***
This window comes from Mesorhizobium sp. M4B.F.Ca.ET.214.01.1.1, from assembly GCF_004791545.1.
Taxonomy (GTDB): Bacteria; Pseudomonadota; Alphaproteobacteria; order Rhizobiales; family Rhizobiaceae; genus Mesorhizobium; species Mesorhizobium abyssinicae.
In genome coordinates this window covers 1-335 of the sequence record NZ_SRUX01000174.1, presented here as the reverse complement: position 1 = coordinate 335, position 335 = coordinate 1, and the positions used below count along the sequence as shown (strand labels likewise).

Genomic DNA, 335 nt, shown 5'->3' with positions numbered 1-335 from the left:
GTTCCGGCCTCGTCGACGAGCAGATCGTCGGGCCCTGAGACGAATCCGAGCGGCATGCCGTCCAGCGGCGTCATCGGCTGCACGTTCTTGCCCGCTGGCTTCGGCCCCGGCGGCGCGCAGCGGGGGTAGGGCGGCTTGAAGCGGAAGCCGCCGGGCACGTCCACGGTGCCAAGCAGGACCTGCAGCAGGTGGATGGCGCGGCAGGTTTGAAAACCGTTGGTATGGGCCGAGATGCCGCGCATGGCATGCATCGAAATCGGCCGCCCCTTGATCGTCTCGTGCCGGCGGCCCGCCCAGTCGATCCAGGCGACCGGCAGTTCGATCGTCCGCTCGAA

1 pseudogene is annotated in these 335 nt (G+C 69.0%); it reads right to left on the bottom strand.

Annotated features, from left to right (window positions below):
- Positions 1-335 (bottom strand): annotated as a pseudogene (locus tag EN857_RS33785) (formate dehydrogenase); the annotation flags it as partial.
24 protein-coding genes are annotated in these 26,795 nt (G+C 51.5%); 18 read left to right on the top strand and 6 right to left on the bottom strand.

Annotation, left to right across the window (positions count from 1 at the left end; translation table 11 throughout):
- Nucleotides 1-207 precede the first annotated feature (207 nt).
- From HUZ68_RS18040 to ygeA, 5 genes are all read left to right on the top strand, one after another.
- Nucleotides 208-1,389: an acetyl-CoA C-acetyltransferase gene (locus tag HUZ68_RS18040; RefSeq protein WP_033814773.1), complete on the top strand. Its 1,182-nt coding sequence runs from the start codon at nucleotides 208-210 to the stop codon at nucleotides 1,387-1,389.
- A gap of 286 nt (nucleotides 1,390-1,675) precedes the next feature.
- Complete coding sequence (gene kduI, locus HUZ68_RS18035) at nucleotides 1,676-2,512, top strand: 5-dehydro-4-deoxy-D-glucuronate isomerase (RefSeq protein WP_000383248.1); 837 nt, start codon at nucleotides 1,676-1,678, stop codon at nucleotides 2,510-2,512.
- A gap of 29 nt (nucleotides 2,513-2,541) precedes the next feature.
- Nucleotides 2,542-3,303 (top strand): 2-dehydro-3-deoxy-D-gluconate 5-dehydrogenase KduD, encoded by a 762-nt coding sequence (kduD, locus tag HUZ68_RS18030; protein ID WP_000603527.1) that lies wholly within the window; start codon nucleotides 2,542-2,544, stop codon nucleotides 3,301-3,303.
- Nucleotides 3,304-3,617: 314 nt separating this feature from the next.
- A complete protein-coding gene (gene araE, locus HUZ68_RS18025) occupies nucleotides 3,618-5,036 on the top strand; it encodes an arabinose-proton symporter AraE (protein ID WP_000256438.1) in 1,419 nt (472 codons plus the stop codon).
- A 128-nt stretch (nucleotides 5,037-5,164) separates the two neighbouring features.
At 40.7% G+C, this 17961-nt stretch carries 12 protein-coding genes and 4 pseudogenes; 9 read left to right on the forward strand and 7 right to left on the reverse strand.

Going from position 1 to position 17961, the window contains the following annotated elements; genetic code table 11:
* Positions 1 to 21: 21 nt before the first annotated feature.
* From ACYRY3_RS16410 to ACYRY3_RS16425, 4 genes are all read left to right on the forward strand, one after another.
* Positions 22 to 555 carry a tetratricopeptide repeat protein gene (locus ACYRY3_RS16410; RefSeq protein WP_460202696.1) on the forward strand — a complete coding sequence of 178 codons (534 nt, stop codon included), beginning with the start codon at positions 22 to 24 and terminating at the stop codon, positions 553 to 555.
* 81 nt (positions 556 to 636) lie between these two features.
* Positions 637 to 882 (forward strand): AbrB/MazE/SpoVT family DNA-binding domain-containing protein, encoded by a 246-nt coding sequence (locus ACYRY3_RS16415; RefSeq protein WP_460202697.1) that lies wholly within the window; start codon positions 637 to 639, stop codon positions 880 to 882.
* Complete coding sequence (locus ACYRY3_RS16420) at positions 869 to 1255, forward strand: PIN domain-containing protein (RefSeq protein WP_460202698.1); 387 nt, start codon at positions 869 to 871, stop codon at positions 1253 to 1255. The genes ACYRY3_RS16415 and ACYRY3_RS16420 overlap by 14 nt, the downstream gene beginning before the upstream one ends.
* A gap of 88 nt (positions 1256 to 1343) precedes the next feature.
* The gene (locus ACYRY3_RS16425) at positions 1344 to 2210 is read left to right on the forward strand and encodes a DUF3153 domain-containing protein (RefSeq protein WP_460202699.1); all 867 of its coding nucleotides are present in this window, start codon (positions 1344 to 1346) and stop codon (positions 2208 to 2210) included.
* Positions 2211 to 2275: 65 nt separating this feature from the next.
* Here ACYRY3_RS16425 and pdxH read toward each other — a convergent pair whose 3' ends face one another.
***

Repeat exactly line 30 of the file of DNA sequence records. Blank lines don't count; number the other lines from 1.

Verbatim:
* The gene (locus ACYRY3_RS16425) at positions 1344 to 2210 is read left to right on the forward strand and encodes a DUF3153 domain-containing protein (RefSeq protein WP_460202699.1); all 867 of its coding nucleotides are present in this window, start codon (positions 1344 to 1346) and stop codon (positions 2208 to 2210) included.